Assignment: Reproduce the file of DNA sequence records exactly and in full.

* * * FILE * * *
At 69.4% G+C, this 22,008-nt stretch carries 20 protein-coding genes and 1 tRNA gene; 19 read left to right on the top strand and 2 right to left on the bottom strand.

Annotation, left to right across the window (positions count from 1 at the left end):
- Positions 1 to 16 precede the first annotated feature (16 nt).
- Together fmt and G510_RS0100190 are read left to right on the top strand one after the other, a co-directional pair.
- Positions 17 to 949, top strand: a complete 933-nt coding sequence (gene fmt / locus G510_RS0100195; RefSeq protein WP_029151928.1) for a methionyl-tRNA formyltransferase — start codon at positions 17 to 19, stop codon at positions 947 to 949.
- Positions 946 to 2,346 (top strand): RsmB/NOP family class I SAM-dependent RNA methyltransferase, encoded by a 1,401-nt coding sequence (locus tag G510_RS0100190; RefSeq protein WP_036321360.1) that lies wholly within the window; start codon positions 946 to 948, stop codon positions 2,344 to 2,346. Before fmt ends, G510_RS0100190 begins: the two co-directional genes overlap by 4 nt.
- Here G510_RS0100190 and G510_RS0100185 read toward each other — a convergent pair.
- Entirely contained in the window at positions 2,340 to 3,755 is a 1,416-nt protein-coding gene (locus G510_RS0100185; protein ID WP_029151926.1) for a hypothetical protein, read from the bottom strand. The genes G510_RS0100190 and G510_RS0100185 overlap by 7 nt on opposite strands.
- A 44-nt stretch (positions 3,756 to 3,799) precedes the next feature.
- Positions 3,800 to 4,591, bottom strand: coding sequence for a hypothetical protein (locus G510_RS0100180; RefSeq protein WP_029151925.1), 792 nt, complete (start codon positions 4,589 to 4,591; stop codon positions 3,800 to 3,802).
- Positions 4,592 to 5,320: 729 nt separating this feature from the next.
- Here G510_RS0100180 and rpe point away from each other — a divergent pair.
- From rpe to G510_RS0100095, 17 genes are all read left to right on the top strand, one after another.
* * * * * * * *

At 69.4% G+C, this 22,008-nt stretch carries 20 protein-coding genes and 1 tRNA gene; 19 read left to right on the top strand and 2 right to left on the bottom strand.

Annotation, left to right across the window (positions count from 1 at the left end):
- Positions 1 to 16 precede the first annotated feature (16 nt).
- Together fmt and G510_RS0100190 are read left to right on the top strand one after the other, a co-directional pair.
- Positions 17 to 949, top strand: a complete 933-nt coding sequence (gene fmt / locus G510_RS0100195; RefSeq protein WP_029151928.1) for a methionyl-tRNA formyltransferase — start codon at positions 17 to 19, stop codon at positions 947 to 949.
- Positions 946 to 2,346 (top strand): RsmB/NOP family class I SAM-dependent RNA methyltransferase, encoded by a 1,401-nt coding sequence (locus tag G510_RS0100190; RefSeq protein WP_036321360.1) that lies wholly within the window; start codon positions 946 to 948, stop codon positions 2,344 to 2,346. Before fmt ends, G510_RS0100190 begins: the two co-directional genes overlap by 4 nt.
- Here G510_RS0100190 and G510_RS0100185 read toward each other — a convergent pair.
- Entirely contained in the window at positions 2,340 to 3,755 is a 1,416-nt protein-coding gene (locus G510_RS0100185; protein ID WP_029151926.1) for a hypothetical protein, read from the bottom strand. The genes G510_RS0100190 and G510_RS0100185 overlap by 7 nt on opposite strands.
- A 44-nt stretch (positions 3,756 to 3,799) precedes the next feature.
- Positions 3,800 to 4,591, bottom strand: coding sequence for a hypothetical protein (locus G510_RS0100180; RefSeq protein WP_029151925.1), 792 nt, complete (start codon positions 4,589 to 4,591; stop codon positions 3,800 to 3,802).
- Positions 4,592 to 5,320: 729 nt separating this feature from the next.
- Here G510_RS0100180 and rpe point away from each other — a divergent pair.
- From rpe to G510_RS0100095, 17 genes are all read left to right on the top strand, one after another.